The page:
To Send a Message to a Submarine, Fire Up the Laser Beams

By Eliza Strickland | September 8, 2009 1:11 pm

laser communicationIn future military operations, aircraft and submarines may be able to stay in contact by firing up the laser comm. Researchers have devised a new way to communicate with submarines by using high-energy laser beams to create bubbles of steam in the water, which then pop in little explosions that generate a 220-decibel pulse of sound. By controlling the frequency of explosions, researchers could make a kind of underwater Morse code.

According to a press release from the U.S. Naval Research Laboratory, one of the peculiar effects of high-intensity laser beams is that they can actually focus themselves when passing through some materials, like water. As the laser focuses, it rips electrons off water molecules, which then become superheated and create a powerful “pop”. Because different colours of light travel at markedly different speeds underwater, the precise location where different colours focus together could be manipulated by the suitable design of a many-coloured input pulse [BBC News].

Researchers also noted that the laser beam could travel “many hundreds of meters through air” before generating its acoustic effects in the water. This would allow a aircraft high above the sea to fire a laser downwards, generating sound pulses which could be received by underwater telephone gear aboard a submerged submarine [The Register]. This could be of great use to the navy, since submarines currently have to surface for most forms of communication, leaving them more vulnerable to detection and attack.

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Image: Naval Research Laboratory

CATEGORIZED UNDER: Technology
  • Jacob

    This sounds really awesome but I have to wonder if there is not a more cost effective way to communicate with submarines. Still the cool factor is enough that I don’t really care how much it costs.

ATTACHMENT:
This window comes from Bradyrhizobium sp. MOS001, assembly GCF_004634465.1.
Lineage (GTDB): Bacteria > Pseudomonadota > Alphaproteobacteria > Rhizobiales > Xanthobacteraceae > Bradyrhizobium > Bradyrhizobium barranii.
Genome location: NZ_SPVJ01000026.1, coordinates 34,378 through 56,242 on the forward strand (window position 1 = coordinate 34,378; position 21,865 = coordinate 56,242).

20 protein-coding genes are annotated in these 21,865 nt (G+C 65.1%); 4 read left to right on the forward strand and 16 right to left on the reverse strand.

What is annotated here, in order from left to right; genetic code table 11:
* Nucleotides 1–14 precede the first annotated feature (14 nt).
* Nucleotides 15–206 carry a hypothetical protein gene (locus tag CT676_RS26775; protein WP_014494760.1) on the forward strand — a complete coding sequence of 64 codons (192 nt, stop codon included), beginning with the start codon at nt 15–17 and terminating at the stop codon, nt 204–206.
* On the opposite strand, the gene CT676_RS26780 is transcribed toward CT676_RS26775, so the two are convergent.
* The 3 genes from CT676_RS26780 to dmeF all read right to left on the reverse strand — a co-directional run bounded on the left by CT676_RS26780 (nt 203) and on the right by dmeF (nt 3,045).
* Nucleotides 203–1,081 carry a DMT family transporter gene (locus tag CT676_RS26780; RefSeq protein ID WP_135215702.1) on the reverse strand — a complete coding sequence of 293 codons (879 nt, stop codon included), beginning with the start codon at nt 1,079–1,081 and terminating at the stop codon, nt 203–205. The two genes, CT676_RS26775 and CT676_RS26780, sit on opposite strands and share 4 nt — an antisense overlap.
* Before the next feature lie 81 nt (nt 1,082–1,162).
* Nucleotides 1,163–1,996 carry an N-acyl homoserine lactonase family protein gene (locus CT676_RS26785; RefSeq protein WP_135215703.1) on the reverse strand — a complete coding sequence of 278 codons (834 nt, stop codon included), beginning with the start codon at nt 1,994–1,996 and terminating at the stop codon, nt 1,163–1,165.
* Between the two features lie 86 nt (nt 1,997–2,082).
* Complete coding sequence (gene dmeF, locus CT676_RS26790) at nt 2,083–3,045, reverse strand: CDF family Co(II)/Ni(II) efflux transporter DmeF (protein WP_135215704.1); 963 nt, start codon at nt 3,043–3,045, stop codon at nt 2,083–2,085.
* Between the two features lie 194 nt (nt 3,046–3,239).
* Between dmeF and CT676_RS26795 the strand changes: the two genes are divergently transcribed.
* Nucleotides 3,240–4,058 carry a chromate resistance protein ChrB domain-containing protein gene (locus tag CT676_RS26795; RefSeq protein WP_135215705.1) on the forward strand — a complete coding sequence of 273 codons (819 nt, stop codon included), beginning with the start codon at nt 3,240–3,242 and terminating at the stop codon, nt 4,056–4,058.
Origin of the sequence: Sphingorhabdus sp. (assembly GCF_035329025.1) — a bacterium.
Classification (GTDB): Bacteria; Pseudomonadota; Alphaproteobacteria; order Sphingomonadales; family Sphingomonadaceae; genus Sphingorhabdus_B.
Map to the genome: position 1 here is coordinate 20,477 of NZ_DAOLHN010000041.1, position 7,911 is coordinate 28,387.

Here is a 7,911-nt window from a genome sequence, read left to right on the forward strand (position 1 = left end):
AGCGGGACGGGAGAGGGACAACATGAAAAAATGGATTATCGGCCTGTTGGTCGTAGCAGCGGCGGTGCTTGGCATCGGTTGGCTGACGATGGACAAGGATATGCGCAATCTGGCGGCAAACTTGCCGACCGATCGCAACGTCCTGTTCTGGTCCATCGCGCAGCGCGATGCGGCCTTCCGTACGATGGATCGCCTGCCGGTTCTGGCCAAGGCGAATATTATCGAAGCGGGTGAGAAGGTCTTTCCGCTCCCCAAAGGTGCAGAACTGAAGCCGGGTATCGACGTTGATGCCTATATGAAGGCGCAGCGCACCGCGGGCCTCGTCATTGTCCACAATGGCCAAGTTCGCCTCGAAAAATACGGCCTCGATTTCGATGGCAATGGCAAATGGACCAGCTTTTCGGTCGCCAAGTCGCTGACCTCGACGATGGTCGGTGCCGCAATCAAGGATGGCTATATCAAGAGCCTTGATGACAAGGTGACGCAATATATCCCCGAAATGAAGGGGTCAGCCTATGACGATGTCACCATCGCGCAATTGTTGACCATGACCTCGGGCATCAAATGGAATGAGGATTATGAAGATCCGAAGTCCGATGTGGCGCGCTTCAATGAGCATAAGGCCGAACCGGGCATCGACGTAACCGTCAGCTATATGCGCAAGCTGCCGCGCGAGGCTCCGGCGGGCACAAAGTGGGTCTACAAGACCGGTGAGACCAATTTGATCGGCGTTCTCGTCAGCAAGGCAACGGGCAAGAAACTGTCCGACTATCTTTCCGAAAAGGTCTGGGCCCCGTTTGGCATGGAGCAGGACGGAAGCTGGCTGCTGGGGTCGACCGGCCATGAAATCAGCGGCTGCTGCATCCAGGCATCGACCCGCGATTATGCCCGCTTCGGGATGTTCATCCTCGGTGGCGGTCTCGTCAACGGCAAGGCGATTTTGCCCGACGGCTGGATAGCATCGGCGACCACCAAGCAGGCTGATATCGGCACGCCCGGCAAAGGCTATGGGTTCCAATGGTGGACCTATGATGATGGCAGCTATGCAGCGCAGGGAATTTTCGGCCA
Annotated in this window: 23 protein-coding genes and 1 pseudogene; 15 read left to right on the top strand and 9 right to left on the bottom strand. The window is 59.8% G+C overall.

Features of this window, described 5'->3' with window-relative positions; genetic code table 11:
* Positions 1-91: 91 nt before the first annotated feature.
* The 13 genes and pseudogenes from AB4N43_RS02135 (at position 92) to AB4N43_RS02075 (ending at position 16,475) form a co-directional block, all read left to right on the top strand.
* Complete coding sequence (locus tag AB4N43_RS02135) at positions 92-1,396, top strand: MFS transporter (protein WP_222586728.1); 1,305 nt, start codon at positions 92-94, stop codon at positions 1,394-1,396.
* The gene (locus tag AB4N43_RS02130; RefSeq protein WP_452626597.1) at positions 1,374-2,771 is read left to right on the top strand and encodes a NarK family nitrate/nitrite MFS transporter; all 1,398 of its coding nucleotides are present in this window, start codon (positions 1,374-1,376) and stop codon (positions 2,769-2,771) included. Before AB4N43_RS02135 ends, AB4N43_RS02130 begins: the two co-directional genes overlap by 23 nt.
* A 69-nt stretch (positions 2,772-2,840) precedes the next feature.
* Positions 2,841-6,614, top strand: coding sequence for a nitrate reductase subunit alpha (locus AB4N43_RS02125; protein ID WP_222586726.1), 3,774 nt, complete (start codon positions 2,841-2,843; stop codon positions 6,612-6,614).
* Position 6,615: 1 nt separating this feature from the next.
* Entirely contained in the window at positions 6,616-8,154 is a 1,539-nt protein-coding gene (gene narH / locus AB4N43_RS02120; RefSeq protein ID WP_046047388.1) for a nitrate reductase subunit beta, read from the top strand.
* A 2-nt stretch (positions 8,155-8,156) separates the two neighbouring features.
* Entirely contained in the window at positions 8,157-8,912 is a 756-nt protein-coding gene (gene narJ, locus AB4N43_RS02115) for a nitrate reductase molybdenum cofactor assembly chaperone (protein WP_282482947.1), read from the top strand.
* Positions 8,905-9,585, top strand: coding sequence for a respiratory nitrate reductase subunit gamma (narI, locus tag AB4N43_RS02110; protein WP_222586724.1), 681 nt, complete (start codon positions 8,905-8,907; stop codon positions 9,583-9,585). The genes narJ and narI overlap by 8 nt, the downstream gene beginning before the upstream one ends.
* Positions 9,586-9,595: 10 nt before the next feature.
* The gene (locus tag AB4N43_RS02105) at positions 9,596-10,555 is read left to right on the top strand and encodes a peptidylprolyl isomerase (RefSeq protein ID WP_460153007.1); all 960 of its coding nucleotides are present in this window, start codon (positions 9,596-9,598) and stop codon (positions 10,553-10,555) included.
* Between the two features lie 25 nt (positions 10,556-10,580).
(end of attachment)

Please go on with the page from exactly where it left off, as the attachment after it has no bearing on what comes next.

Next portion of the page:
• Shaking head

    Will these large pulses of sound and bubbles have a negative effect on sea creatures? I know that a specific type of shrimp called a pistol shrimp uses similar techniques to stun and kill prey… They don’t use lasers though lol… Instead they lock their claws back then release them causing a bubble to form which creates an underwater shockwave that kills the prey.. Look up pistol shrimp on YouTube

  • http://clubneko.net robot makes music

    To heck with that, can’t this communication be intercepted? Anyone in the ocean should be able to hear it, unless it’s an underwater sasar.

  • Andy

    Of course it can be intercepted, as can most current forms of communication. That’s why there are codes and encryption.

    If the laser can’t be deployed on a satellite then I fail to see the utility. If you have to send a plane out to the general area a submarine is operating in order to communicate with it, then that pretty much eliminates messages that are time sensitive. Still, cool tech.

  • Shaking head

    I hate that people only care about it because it would benifit humans… What about other creatures… This is exactly the type of behaviour that puts species on the endangered list and that will ultimatly be the end of us all… Small things have large effects on their environment.. For instance look at the problem with bees at the moment. They are in colony collaspse disorder worldwide right now. This means that there are less bees to pollinate the food that you eat. And the food that cows, chickens, pigs eat which we in turn eat as our food.

  • Joseph

    Not only will others be able to hear it, they’ll also be able to see it. Both are a dead giveaway to the location of a sub in the area. This then raises the logical question: since the transmission/laser light is giving away the presence of a sub in a general area, what’s the big deal about surfacing? BTW< the information given in the article is probably wrong. I don't know about "most subs", but current U.S. subs like the 688(I) Los-Angeles class and the Seawolf, as well as the Russian Akula, can go to approximately periscope depth and stream a long trailing wire to function as a radio antenna. Actually, none of those subs need to surface for radio communication at all: they have radio masts that are raised above the surface of the water. So as a general communications medium, this laser technique is somewhat pointless. The only use might involve real-time location updates of allied forces during a naval operation when the sub is actively engaged in deep sea warfare and unable to come close to periscope depth.

  • http://link Kelvin98

    What are they going to do next: deny you a bank loan? ,

  • http://hubpages.com/hub/pistol-shrimp Pistol Shrimp Fan

    To Response no.2, i’d wager that the cavitation bubble created by the pistol shrimp when it takes a shot is nothing like shooting a laser through water.

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